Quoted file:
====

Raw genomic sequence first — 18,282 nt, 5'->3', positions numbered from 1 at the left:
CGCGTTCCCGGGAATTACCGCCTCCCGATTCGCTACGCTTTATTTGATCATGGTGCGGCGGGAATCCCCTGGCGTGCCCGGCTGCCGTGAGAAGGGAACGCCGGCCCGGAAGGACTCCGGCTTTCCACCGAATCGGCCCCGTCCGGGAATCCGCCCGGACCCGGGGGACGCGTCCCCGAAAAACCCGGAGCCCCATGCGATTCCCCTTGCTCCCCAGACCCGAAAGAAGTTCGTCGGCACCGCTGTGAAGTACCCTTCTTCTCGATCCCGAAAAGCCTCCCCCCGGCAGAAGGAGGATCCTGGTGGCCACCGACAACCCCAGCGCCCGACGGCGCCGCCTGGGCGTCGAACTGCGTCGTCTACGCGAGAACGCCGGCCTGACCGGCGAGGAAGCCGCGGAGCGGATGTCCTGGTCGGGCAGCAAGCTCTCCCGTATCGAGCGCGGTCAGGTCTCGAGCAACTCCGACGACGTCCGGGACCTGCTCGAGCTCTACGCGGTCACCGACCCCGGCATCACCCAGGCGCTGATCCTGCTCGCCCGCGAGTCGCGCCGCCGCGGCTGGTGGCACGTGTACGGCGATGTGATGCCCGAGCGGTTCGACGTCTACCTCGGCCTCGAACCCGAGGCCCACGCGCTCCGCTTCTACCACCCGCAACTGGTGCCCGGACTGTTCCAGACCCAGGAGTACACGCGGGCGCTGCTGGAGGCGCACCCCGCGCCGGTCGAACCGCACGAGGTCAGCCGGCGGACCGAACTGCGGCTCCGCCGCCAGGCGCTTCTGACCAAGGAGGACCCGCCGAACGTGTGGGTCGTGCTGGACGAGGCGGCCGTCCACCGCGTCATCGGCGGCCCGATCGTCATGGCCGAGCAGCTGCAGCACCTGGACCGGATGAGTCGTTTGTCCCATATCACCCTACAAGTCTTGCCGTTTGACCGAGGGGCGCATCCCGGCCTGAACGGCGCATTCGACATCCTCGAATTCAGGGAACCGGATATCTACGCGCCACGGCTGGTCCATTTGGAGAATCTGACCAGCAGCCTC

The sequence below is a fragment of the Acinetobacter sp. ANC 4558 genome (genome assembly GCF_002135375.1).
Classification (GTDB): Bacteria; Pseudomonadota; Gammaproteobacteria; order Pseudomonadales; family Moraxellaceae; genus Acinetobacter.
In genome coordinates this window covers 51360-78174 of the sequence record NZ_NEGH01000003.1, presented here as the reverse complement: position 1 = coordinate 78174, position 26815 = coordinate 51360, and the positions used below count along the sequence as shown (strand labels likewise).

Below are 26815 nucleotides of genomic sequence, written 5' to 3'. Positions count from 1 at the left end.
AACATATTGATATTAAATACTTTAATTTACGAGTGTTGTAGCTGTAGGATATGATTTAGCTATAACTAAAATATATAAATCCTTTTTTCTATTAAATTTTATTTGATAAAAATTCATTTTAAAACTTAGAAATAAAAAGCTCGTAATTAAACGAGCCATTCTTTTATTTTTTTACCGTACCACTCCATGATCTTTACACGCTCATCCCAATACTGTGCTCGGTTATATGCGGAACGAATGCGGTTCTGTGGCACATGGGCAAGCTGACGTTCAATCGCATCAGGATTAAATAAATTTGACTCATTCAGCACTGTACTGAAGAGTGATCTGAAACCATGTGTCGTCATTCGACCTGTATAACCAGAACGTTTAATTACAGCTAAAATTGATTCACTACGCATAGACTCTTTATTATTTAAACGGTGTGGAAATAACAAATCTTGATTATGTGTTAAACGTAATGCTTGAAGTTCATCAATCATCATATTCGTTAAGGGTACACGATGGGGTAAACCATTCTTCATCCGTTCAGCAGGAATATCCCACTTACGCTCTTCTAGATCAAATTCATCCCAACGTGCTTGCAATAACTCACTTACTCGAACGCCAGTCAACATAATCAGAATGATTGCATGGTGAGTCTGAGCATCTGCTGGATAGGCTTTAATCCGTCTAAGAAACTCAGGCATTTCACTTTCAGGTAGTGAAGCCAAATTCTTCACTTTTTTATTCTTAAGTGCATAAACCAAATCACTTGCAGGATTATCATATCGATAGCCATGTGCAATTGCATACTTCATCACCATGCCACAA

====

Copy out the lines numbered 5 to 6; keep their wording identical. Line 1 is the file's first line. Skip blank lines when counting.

In genome coordinates this window covers 51360-78174 of the sequence record NZ_NEGH01000003.1, presented here as the reverse complement: position 1 = coordinate 78174, position 26815 = coordinate 51360, and the positions used below count along the sequence as shown (strand labels likewise).

Below are 26815 nucleotides of genomic sequence, written 5' to 3'. Positions count from 1 at the left end.